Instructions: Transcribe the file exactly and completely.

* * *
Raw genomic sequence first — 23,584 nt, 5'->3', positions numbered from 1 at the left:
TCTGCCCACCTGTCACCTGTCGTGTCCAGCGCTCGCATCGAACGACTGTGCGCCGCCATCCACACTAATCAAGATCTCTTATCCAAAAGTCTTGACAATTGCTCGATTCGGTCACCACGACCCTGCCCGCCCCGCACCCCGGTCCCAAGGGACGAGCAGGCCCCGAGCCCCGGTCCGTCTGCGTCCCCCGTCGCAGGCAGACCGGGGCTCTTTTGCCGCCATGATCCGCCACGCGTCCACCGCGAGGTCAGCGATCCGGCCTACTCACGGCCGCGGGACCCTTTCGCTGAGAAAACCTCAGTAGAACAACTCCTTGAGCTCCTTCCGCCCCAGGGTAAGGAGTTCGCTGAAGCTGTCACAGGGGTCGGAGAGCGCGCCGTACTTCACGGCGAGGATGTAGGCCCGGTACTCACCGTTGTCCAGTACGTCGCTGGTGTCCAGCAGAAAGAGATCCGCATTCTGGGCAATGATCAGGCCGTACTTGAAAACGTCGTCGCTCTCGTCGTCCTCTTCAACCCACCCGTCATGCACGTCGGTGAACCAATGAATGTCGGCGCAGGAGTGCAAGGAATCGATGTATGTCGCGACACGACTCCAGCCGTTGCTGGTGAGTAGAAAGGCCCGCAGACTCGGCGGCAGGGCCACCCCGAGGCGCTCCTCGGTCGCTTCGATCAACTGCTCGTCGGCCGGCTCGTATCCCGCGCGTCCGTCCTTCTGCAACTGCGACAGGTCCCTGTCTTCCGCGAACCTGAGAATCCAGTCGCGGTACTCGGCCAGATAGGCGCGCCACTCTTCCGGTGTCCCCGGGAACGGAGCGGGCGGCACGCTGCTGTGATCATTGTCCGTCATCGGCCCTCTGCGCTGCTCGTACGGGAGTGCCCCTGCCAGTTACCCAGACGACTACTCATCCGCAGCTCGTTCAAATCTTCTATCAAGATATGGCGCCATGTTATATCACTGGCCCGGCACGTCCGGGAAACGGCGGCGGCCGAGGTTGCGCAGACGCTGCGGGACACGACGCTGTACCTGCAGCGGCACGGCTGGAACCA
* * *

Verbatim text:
Raw genomic sequence first — 23,584 nt, 5'->3', positions numbered from 1 at the left:
TCTGCCCACCTGTCACCTGTCGTGTCCAGCGCTCGCATCGAACGACTGTGCGCCGCCATCCACACTAATCAAGATCTCTTATCCAAAAGTCTTGACAATTGCTCGATTCGGTCACCACGACCCTGCCCGCCCCGCACCCCGGTCCCAAGGGACGAGCAGGCCCCGAGCCCCGGTCCGTCTGCGTCCCCCGTCGCAGGCAGACCGGGGCTCTTTTGCCGCCATGATCCGCCACGCGTCCACCGCGAGGTCAGCGATCCGGCCTACTCACGGCCGCGGGACCCTTTCGCTGAGAAAACCTCAGTAGAACAACTCCTTGAGCTCCTTCCGCCCCAGGGTAAGGAGTTCGCTGAAGCTGTCACAGGGGTCGGAGAGCGCGCCGTACTTCACGGCGAGGATGTAGGCCCGGTACTCACCGTTGTCCAGTACGTCGCTGGTGTCCAGCAGAAAGAGATCCGCATTCTGGGCAATGATCAGGCCGTACTTGAAAACGTCGTCGCTCTCGTCGTCCTCTTCAACCCACCCGTCATGCACGTCGGTGAACCAATGAATGTCGGCGCAGGAGTGCAAGGAATCGATGTATGTCGCGACACGACTCCAGCCGTTGCTGGTGAGTAGAAAGGCCCGCAGACTCGGCGGCAGGGCCACCCCGAGGCGCTCCTCGGTCGCTTCGATCAACTGCTCGTCGGCCGGCTCGTATCCCGCGCGTCCGTCCTTCTGCAACTGCGACAGGTCCCTGTCTTCCGCGAACCTGAGAATCCAGTCGCGGTACTCGGCCAGATAGGCGCGCCACTCTTCCGGTGTCCCCGGGAACGGAGCGGGCGGCACGCTGCTGTGATCATTGTCCGTCATCGGCCCTCTGCGCTGCTCGTACGGGAGTGCCCCTGCCAGTTACCCAGACGACTACTCATCCGCAGCTCGTTCAAATCTTCTATCAAGATATGGCGCCATGTTATATCACTGGCCCGGCACGTCCGGGAAACGGCGGCGGCCGAGGTTGCGCAGACGCTGCGGGACACGACGCTGTACCTGCAGCGGCACGGCTGGAACCA